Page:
Are Policies Based On Being Unable To Perform Other Jobs In Your Line Of Work?

Are policies based on being unable to perform other jobs in your line of work? By definition, disability is generally considered to be a condition that precludes you from performing the material duties of your job. From a long term disability insurance perspective, however, coverage may be provided if you are precluded from working.

This question was posed to Mark Webb, Executive Vice President, Governmental Relations, of Employers Direct Insurance Company. "In order to claim benefits under a policy of long term disability insurance," Webb explains, "you have to be disabled. While that may seem axiomatic, the definition of 'disability' is an important one when considering what types of benefits you may have from an employer sponsored disability insurance policy or when you look to purchase an individual policy that you pay for yourself. By definition, disability is generally considered to be a condition that precludes you from performing the material duties of your job. From a long term disability insurance perspective, however, coverage may be provided if you are precluded from working in your 'own occupation' or 'any occupation'. The difference between these two could be considerable."


"Benefits that pay you if you are unable to perform your own occupation are more expensive," Webb says. "It should be noted, however, that this generally means that you cannot perform a job that involves material duties of a similar type as that of the job you were holding at the time of your injury. This is also referred as 'regular work' in the context of disability management. Consequently, the 'own occupation' does not mean that it is exactly the same job that you held at the time of the disability. It does mean, however, that it will pay benefits even if you can work, but at a position that is not the same as your regular work."


"Benefits that pay you if you are unable to perform any occupation are, as can be expected, less expensive if you are purchasing an individual disability product. Depending on the specified contract language, an 'any occupation' provision means that you are not disabled if you can perform in a job for which you have the training and skills and which pays at least 65% of your pre-injury wages."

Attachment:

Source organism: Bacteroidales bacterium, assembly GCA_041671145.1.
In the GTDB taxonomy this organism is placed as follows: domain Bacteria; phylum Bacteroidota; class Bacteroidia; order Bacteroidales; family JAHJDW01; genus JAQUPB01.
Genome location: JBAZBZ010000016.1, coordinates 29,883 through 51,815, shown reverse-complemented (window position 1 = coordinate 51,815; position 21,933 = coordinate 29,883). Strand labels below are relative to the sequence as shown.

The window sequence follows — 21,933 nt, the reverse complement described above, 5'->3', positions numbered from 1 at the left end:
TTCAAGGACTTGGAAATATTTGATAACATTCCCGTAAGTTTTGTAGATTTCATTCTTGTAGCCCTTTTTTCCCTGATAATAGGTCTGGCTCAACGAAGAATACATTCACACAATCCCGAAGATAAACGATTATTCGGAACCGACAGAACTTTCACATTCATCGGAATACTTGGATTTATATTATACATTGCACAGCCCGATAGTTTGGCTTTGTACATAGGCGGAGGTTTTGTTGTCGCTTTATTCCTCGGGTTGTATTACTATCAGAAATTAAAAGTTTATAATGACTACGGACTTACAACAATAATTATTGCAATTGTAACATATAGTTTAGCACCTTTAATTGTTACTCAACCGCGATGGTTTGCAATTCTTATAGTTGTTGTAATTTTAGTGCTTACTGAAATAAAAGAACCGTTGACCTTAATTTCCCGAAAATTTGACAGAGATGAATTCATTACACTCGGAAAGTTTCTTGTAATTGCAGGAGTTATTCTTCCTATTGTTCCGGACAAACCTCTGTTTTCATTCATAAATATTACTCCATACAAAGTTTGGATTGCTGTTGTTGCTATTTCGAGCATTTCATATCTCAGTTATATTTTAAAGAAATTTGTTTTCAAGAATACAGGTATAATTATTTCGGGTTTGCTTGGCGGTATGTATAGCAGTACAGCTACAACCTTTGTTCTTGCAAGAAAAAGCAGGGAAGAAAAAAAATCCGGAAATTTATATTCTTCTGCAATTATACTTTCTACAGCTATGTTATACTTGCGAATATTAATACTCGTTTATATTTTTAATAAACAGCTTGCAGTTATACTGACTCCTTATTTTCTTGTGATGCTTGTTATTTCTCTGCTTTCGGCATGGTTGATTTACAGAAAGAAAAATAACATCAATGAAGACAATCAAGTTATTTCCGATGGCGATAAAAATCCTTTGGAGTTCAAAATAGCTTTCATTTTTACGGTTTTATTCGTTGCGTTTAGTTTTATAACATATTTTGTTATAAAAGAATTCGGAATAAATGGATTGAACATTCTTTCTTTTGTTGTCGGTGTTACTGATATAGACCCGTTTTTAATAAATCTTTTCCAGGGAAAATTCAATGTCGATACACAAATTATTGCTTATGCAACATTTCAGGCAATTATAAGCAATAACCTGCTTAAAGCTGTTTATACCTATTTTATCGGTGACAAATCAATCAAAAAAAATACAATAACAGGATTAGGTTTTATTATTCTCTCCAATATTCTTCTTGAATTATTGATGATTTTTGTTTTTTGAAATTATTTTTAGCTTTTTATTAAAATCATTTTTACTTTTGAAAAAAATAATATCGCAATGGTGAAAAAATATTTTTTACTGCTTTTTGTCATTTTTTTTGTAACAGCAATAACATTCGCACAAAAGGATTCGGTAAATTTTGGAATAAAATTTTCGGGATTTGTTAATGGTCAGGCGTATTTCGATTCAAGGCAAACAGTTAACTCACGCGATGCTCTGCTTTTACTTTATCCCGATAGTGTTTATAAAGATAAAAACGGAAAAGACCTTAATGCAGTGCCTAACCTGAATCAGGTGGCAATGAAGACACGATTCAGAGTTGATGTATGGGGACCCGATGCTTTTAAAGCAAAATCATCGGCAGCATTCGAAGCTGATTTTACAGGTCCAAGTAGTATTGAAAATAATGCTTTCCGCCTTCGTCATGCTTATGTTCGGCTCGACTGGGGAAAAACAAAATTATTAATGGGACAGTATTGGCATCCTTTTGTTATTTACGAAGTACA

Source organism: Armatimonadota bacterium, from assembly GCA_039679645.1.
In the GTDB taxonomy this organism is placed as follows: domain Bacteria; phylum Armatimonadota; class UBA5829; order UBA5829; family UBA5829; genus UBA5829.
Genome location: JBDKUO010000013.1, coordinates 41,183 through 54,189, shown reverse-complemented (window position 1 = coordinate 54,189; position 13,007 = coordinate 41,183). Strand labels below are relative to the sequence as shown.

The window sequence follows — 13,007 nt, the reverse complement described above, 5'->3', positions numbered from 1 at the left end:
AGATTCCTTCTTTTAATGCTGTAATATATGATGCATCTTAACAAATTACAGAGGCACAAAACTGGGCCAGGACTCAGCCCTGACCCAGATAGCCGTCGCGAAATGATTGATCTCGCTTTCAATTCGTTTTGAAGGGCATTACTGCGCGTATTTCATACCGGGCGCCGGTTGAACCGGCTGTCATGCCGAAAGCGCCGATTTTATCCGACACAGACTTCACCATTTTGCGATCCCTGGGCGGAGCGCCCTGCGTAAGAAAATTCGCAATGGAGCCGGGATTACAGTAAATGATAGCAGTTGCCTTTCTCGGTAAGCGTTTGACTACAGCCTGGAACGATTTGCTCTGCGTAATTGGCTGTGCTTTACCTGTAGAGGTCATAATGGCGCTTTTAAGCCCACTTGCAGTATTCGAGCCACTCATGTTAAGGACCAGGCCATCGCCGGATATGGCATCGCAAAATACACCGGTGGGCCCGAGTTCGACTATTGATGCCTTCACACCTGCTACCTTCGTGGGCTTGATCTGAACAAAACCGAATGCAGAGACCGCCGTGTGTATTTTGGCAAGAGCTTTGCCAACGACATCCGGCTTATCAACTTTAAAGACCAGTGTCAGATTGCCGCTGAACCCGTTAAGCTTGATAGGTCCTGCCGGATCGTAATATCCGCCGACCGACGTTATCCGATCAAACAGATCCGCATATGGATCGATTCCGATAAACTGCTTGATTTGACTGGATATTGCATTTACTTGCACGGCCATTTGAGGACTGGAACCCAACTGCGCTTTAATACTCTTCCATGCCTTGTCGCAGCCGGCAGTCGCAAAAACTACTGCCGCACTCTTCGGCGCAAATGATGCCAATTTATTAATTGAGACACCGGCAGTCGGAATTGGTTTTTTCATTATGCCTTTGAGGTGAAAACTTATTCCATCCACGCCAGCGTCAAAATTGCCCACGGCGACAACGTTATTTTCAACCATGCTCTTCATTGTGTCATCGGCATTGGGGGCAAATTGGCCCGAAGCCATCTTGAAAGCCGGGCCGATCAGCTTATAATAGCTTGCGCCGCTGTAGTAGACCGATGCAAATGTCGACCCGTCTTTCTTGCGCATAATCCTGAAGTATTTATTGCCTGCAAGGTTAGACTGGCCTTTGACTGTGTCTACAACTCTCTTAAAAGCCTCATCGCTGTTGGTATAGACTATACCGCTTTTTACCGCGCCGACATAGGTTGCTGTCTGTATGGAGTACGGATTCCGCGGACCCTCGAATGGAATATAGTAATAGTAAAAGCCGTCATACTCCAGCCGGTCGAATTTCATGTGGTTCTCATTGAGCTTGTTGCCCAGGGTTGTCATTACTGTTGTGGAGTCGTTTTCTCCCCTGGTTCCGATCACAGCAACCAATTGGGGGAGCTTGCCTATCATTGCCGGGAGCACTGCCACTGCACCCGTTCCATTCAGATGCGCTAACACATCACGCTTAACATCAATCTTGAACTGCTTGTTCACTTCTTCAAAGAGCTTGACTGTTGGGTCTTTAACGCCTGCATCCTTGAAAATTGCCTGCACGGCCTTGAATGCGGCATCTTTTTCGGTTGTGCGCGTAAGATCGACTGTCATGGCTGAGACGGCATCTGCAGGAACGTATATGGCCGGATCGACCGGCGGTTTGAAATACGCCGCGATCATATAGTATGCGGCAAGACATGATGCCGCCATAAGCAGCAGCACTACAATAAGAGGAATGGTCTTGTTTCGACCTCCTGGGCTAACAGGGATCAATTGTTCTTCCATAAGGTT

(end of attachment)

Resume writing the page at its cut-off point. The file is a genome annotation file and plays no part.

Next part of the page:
"Both types of coverage will generally have offsets for other disability payments that you are receiving and may require you to apply for government sponsored programs such as Social Security or workers' compensation as a condition of eligibility in order to receive benefits under a long term disability insurance program. In addition, some group plans may have a combination of both 'own occupation' and 'any occupation' benefits. In such cases, the first two years of benefits will be based on your inability to perform your own occupation, while the remainder of the benefits will be based on whether you can perform in any occupation for which you are qualified."

"As can be expected," Webb explains, "once a claim is filed for disability payments, you can anticipate that you will need to be under regular care from a medical provider and have an ongoing dialogue with the insurance carrier. In addition, because of your disability and if you are an employee whose employer is subject to the Americans with Disabilities Act, your employer may be required to make a reasonable accommodation to bring you back to regular, modified, or alternative work. This, in turn, could affect your ongoing eligibility to receive benefits under disability insurance policies. Regardless of the benefit program and regardless of the type of long term disability policy you purchase or is purchased for you by your employer, the objective is always, wherever possible, to get you back to suitable gainful employment as quickly and smoothly as possible. The disability insurance proceeds can make that objective less difficult for you and your family."

Trending Now

© High Speed Ventures 2011